Supabase Realtime, with Multiplayer Features


3 minute read

Today is the 1st of April, or April Fool's Day, but I like to think of today as Supabase Realtime Day where we announce and demo the next version of Realtime.

Here's the next version of Realtime, with multiplayer features.

We've made quite a few iterations on Realtime in the past. The first major version of Realtime listened to a single database by streaming changes from PostgreSQL's Write-Ahead Log and sending them to clients via WebSockets. The second major version introduced better security via WALRUS (Write Ahead Log Realtime Unified Security) which adheres to a database's RLS policies to determine authorized clients. However, this version continues to be single tenant as it can only poll one database at a time.

The next and third major version, announced today on new Supabase Realtime Day, introduces multi-tenancy to listen to many databases. Additionally, this new version introduces a distributed cluster of nodes, which introduces better resource utilization, fault-tolerance, and lower latencies that directly translates to better performance for developers. We're fortunate to have built Realtime on Elixir and Phoenix, as the language and framework are great for concurrency, distributed computing, and WebSockets. We'll continue to support the existing Realtime feature of listening to database changes, but now we're also introducing the ability for developers to use WebSockets to build multiplayer games, collaborative apps, and support a wide array of use cases.

New Features


Presence is great for showing when your users are online. When a user connects or disconnects (even accidentally!), the server automatically detects this and let's everyone else know. Presence is powered by CRDTs (Conflict-free Replicated Data Type) on a distributed cluster useful for storing synced data across nodes.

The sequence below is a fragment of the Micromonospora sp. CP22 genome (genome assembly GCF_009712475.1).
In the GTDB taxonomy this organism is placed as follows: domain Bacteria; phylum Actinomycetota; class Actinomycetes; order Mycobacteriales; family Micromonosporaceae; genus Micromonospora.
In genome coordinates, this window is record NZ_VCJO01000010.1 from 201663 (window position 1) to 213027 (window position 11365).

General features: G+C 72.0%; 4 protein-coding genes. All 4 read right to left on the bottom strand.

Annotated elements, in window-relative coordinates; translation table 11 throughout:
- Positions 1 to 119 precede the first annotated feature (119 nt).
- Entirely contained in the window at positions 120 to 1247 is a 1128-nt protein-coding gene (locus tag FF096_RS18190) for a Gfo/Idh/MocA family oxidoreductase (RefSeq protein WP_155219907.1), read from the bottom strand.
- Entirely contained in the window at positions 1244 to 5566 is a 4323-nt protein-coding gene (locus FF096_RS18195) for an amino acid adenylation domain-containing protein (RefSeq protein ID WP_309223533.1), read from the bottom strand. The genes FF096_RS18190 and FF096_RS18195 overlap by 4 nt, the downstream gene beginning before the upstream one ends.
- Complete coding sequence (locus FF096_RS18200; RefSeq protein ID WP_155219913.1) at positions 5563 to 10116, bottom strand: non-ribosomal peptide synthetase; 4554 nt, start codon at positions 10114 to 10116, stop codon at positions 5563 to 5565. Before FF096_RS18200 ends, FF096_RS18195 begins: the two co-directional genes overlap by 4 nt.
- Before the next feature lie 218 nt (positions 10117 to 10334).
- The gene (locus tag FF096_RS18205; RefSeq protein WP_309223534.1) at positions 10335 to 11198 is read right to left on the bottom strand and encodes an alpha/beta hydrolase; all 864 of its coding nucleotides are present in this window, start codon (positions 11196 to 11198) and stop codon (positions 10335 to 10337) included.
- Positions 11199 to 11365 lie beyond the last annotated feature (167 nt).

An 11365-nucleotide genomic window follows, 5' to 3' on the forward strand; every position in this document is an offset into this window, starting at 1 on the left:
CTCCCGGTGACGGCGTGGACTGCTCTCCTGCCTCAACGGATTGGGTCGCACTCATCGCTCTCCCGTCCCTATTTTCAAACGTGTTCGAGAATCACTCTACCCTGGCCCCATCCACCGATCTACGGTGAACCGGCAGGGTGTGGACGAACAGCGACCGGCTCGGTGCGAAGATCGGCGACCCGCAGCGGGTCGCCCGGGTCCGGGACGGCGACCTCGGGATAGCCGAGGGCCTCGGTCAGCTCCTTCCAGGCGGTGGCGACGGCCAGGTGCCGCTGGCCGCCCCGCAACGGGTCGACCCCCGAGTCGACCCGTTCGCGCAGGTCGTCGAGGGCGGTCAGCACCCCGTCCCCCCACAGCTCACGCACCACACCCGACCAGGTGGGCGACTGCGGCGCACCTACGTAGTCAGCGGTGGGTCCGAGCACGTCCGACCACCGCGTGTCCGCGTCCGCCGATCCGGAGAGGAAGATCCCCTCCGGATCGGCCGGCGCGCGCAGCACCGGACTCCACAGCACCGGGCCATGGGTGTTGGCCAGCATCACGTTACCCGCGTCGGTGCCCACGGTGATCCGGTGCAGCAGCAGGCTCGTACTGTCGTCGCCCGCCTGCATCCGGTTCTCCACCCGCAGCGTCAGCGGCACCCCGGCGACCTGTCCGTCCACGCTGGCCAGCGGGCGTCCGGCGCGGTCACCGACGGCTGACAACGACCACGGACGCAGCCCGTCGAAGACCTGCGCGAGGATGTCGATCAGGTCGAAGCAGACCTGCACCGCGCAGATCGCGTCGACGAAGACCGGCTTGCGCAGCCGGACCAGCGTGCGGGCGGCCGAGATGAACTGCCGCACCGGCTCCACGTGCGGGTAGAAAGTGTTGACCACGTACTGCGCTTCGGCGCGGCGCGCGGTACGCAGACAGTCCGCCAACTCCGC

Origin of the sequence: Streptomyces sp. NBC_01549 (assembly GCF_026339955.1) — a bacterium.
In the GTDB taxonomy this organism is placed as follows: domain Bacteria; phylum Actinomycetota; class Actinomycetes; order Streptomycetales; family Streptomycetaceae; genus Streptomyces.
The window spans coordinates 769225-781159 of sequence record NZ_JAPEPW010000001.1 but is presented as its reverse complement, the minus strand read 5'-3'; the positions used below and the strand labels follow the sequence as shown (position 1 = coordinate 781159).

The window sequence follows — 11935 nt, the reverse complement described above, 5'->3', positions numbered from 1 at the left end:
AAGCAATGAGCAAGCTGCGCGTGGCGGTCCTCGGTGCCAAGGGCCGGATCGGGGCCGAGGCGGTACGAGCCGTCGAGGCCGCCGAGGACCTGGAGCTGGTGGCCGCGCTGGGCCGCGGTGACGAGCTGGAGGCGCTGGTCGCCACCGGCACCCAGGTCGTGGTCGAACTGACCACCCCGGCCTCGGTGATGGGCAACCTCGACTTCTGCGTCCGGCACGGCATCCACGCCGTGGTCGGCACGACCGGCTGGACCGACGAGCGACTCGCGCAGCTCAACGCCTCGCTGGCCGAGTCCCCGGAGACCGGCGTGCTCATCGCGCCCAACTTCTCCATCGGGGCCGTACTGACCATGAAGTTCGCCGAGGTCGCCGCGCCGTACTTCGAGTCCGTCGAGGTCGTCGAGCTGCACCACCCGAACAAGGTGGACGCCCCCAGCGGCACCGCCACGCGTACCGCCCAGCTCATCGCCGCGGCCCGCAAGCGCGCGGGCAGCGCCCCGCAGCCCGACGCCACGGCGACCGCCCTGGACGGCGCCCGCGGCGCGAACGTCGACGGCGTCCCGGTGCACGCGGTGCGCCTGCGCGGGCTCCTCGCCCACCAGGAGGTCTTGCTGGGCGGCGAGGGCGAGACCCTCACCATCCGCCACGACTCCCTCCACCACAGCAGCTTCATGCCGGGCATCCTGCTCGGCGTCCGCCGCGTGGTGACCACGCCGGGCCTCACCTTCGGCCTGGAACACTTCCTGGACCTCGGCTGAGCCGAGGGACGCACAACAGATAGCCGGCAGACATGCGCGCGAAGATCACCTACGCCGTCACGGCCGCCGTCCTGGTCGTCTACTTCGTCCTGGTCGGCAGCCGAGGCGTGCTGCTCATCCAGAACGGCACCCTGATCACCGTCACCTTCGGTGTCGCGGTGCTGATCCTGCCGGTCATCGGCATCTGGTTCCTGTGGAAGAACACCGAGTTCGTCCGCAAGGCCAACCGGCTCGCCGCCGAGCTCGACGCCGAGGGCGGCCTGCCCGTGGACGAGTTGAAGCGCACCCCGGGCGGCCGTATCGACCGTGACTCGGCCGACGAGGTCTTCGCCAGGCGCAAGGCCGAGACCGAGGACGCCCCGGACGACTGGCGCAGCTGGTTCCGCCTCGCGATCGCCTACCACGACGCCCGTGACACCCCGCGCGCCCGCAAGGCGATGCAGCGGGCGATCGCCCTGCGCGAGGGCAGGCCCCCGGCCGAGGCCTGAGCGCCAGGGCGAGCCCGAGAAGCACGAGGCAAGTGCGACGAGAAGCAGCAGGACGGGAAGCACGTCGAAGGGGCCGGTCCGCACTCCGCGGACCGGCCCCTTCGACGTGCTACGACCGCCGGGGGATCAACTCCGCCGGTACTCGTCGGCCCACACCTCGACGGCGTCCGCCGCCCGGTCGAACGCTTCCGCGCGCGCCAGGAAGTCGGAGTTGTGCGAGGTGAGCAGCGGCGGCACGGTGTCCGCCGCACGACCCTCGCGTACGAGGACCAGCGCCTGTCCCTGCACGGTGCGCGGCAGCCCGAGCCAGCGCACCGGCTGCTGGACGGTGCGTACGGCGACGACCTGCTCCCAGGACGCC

Broadcasts are perfect for sending ephemeral events, like cursor movements. It's incredibly useful for gaming where you need to send messages across all connected users without storing them in the database. In Realtime, connected users communicate with other subscribing & publishing to topics.


In this version of Realtime we're re-architecting the way that we listen to PostgreSQL databases by opening the WebSocket functionality for general use. Instead of only using WebSockets to broadcast database changes, we are now moving the PostgreSQL listener to an “extension” architecture. This opens up numerous new ways of extending the server. Here are just a few that we've heard:

  • Multiple Postgres: listen to multiple PostgreSQL databases at the same time.
  • Other databases: Listen to database changes from other databases, like MySQL.
  • Finance: Listen to stock market events and broadcast them to connected users.
  • Web3: Listen to blockchain events and broadcast them to connected users.
  • A server clock which broadcasts a timer to every connected client (e.g. auction sites)

We're extremely excited about what the community develops.


To show off the functionality that we're releasing, we've built a demo application.

Tech stack:

Getting started

Sign up for the waitlist at

You can follow development in our open source repository on GitHub.

Share this article

Build in a weekend, scale to millions